"Over the last few decades, we've made great progress when it comes to cancer survival, and that is absolutely something we should celebrate," says spokesperson Laura Shipp of the National Cancer Survivors Day Foundation. "However, surviving cancer is not the end of the story. Cancer changes a person's health and life forever. All cancer survivors deserve a good quality of life for the whole of their lives."

As a cancer survivor, Hansen said her kids have been her biggest support. They keep pressing her on and telling her, "You've got this!" She explained one of the things that meant the most to her was that her close friends and family were there for her "whether [she] just needed to vent" or whether they did nothing together, "they were just there."

The strides researchers have made in treating cancer are remarkable," says Shipp. "So many people with cancer are living many years beyond their diagnosis. That's why, now more than ever, it is vital that we work to ensure cancer survivors are not forgotten once active treatment ends. We need to do a better job of addressing the needs of cancer survivors throughout the entirety of their lives."

If you or someone you love is facing cancer, Moab Regional Hospital is here to help. Our specially trained oncology team will work with your oncologist to provide the convenience of receiving chemotherapy and diagnostic testing right here in Moab. With our new CT scanner using the latest imaging technology, you can have peace of mind knowing you're getting the highest-resolution images with the lowest radiation exposure. Call our Oncology Nurse Navigator today at 435-719-3997 to learn how Moab Regional Hospital can be a part of your cancer care team.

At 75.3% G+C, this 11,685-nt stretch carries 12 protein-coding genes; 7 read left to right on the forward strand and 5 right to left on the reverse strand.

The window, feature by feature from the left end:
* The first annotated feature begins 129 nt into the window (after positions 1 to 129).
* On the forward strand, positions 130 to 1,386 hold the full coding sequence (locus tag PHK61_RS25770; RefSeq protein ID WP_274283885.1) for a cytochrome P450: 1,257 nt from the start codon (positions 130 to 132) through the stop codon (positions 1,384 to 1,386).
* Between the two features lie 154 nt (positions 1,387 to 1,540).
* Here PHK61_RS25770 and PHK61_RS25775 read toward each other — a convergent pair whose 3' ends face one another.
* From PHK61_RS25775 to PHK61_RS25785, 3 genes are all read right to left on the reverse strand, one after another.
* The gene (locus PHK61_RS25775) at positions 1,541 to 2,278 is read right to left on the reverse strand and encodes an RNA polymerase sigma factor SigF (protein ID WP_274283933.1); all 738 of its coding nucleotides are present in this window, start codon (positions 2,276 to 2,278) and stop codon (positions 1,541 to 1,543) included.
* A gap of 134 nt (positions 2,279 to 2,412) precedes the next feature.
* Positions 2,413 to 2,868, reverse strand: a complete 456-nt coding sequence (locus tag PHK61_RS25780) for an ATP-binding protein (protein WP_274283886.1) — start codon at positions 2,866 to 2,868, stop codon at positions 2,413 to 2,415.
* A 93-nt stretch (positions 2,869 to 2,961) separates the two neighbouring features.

Did you know that cancer survivorship begins the moment someone is diagnosed with cancer? June is National Cancer Survivor Month and an excellent time to raise awareness about the challenges of survivorship throughout all stages of the cancer journey. The challenges of a cancer diagnosis don't end when treatment ends. How can I support a friend with cancer? Ask permission. Before visiting, giving advice, and asking questions, ask if it is welcome. Be sure to make it clear that saying no is perfectly okay.

Make plans. Do not be afraid to make plans for the future. This gives your friend something to look forward to, which is especially important because cancer treatment can be long and tiring.

Be flexible. Make flexible plans that are easy to change if your friend needs to cancel or reschedule. The effects of cancer can be unpredictable.

Laugh together. Be humorous and fun when appropriate and when needed. A light conversation, a funny story, or a silly video or meme can make a friend's day.

Allow for sadness. Do not ignore uncomfortable topics or feelings if they come up. You may not be able to fix it, but you can provide comfort by just being with them. This may be called "holding space."

Check-in. Make time for a check-in phone call or text message. Your friend can respond to your outreach when they feel up to it.

Offer to help. Many people find asking for or accepting help hard, but your friend will likely appreciate the offer. Offer specific things you can help with, such as childcare, pet care, a ride to an appointment, or preparing a meal. If your friend declines the offer, do not take it personally.

Follow through. If you commit to helping them, it is important to follow through on your promise.

Treat them the same. Try not to let your friend's cancer get in the way of your friendship. As much as possible, treat them the same as you always have.

Talk about topics other than cancer. Ask about their interests, hobbies, and other topics not related to cancer. Come ready to talk to them about something unrelated to cancer. People going through treatment often need a break from talking about the disease.

Read their blog, web page, or group emails. Some people living with cancer choose a main avenue of communication to keep their support network updated. This can be writing a blog or social media page about their detailed experience that they can share with friends and family. Or a family member will post updates to a personal web page or send a group email or text. Stay current with these updates so your friend does not have to repeat experiences or information multiple times. These updates are also a great way to start a conversation and show that you care about what they are experiencing. supporting a friend who has cancer